As parents of 3 kids it is incredibly easy to see how your family schedule can quickly become overwhelming. There is no shortage of good activities for your family to say ‘yes’ to. Church stuff, sports stuff, music stuff, friend stuff, school stuff, other family stuff, and on and on. Then multiply that times 2 or 3 and you’re on the struggle bus!
So how can parents balance the desire to provide opportunities for your kids to find areas of passion or fun with the need to have good family rhythms? How can you learn to say ‘no’ to good things and priorities great things?
Learning to Prioritize
There’s an old illustration that gives a great visual picture of prioritizing. You take big rocks, medium sized rocks, small rocks, sand and water and try to fit them into a smaller container. The first attempt inevitably fails when you put the sand and small rocks in first and then try to put the bigger rocks in last. There’s never enough room…and that’s the point.
The second attempt requires putting the big rocks in first. Then the medium sized rocks followed by the small rocks, sand and water. Amazingly it all fits this time because you went in the right order. The lesson is when you prioritize things properly you find more room than you thought you had.
Each family is unique and thus your passions and rhythms will vary. However, we can look to the Bible to provide some ‘Big Rocks’ that everyone needs to have. Deuteronomy chapter 6 is a great verse that tells us we need to prioritize God’s Word and teachings. The parent’s main role is to pass those things to their children.
4 “Hear, O Israel: The Lord our God, the Lord is one. 5 You shall love the Lord your God with all your heart and with all your soul and with all your might. 6 And these words that I command you today shall be on your heart. 7 You shall teach them diligently to your children, and shall talk of them when you sit in your house, and when you walk by the way, and when you lie down, and when you rise. 8 You shall bind them as a sign on your hand, and they shall be as frontlets between your eyes. 9 You shall write them on the doorposts of your house and on your gates.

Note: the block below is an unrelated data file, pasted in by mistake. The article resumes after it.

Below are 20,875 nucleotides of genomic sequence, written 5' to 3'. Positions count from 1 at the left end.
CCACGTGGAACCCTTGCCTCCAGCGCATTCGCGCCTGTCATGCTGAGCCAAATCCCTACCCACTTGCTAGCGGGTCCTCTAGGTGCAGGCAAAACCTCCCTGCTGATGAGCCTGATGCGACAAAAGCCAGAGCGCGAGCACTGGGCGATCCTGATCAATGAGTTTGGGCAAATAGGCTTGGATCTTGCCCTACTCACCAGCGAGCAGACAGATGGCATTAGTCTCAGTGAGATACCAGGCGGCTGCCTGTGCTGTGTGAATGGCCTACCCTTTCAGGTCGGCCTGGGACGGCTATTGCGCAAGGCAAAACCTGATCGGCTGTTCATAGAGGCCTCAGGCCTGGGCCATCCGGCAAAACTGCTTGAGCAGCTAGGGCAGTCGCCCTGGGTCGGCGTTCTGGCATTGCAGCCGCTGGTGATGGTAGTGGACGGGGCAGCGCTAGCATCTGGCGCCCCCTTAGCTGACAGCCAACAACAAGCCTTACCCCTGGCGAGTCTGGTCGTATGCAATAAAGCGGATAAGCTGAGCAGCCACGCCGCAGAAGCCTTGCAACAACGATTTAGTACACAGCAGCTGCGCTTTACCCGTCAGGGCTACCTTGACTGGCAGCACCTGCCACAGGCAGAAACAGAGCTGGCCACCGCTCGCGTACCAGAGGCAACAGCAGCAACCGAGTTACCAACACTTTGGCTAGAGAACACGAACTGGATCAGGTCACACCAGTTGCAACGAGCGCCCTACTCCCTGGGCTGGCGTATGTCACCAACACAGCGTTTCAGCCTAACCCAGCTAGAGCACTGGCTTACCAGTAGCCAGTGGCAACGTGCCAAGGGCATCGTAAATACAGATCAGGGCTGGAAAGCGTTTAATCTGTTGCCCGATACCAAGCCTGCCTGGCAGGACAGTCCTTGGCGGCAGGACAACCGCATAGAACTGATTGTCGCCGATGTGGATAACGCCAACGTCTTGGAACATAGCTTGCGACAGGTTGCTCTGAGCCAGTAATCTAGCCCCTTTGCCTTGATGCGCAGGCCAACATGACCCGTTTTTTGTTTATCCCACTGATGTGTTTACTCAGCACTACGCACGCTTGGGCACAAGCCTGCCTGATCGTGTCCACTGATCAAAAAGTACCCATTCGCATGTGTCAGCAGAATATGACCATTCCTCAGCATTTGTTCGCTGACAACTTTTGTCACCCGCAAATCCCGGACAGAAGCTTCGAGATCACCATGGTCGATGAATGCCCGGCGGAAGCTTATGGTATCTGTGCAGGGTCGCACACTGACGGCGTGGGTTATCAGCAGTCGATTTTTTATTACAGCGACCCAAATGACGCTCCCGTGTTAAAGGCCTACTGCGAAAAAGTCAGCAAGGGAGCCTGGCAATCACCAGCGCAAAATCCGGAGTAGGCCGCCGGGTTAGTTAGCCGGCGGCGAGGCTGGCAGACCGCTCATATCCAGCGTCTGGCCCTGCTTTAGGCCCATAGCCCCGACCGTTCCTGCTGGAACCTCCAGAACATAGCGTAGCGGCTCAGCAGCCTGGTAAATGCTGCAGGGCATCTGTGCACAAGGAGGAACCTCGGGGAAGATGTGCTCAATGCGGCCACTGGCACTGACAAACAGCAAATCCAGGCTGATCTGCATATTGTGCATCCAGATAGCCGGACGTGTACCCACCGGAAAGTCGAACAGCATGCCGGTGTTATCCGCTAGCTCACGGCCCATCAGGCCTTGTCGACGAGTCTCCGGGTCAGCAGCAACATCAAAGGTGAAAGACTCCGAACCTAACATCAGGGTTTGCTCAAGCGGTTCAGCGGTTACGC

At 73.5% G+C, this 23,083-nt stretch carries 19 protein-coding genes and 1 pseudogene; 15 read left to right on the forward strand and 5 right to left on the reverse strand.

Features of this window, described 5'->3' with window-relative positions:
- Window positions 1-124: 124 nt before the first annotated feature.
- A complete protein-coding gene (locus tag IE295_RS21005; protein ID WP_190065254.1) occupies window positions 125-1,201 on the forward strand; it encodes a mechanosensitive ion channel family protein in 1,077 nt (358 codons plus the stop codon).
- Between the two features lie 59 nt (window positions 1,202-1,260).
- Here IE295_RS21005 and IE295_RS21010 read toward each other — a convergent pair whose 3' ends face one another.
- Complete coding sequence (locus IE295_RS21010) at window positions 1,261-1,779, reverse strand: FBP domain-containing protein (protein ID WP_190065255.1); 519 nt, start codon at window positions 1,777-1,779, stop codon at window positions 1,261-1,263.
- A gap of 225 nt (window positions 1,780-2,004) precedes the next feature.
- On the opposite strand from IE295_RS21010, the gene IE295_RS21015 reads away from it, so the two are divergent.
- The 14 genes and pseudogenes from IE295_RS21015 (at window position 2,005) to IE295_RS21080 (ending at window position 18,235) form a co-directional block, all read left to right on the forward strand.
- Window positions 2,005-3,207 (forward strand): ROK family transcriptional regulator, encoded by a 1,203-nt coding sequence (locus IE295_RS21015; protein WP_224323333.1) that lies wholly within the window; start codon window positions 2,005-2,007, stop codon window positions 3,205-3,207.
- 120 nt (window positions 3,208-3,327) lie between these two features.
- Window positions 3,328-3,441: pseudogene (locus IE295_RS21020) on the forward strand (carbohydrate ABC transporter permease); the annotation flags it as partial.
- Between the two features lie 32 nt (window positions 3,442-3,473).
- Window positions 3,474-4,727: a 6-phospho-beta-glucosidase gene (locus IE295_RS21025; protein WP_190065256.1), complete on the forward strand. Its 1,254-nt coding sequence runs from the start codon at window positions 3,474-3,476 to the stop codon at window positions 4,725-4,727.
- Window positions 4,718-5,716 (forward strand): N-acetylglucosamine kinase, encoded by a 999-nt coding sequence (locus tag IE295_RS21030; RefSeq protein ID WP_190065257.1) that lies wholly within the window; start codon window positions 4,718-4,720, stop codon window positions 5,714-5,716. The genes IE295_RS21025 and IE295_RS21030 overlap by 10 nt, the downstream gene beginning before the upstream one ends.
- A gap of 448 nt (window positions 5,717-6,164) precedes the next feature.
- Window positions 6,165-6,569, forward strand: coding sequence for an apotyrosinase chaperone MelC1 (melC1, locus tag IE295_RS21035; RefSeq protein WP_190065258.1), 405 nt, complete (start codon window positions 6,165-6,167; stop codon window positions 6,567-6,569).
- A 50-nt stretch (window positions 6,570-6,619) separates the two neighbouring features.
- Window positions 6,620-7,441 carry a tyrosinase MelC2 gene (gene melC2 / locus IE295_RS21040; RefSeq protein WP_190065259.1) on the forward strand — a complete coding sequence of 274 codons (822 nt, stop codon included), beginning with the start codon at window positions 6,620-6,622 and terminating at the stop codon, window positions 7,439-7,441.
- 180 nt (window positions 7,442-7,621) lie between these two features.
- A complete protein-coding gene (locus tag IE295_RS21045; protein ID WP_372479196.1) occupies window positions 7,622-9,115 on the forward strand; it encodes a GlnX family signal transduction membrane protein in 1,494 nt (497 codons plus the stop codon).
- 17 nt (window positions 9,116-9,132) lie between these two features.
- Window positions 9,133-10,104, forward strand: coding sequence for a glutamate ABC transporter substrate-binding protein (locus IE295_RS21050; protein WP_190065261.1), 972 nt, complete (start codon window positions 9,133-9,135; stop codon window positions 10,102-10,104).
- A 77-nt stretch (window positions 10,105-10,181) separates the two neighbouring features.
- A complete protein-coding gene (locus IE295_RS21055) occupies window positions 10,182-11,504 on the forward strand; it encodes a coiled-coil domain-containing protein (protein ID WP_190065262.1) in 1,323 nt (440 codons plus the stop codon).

The failure of the following generations of Israel rests largely with the parent’s failure to prioritize these words. They made time for lots of other activities, but neglected this huge responsibility. Parents in our time often trust the local school or church to fulfill these commands, but there is no substitute for a Mom and Dad teaching and demonstrated following God’s ways.
Where Do We Start?
We must first remember that it starts with ourselves and then our marriage. Are you prioritizing personal time with Jesus? If this is not a priority for you it won’t be a priority for your family. Then look at your marriage. Do you spend time in some form of prayer and spiritual devotion with your spouse? Also look at your schedule and see if lots of activity has invaded your marriage margins.
After considering those factors then you can focus on the family. For our family, we made a list of things we know we want to focus on. These things include family meals together 3-4 times a week at least. We prioritize reading the Bible together, often done at night as the kids are going to bed. We want exposure to new activities to see what our kids will gravitate towards, but only one thing at a time. I’m sure as time passes there will be give-and-take, but in general we want to give space and margin in our family’s schedule.
So a practical next step is for Mom and Dad to sit down and determine where the spiritual growth opportunities are for the kids. That should be the highest priority. If there is no room in the schedule then some ‘good things’ need to get cut to make room for ‘great things’. This requires walking by faith. This requires trusting God’s plan and priority rather than the world’s offerings.
Feel the freedom as a family that you DON’T have to fill every spare moment with activities for your kids. Great moments happen in the margins. You have the power and freedom to say ‘no.’ As a new school year is about to begin guard against the prevailing thought that activity = success. It’s an important lesson we need to remember and we need to teach our kids.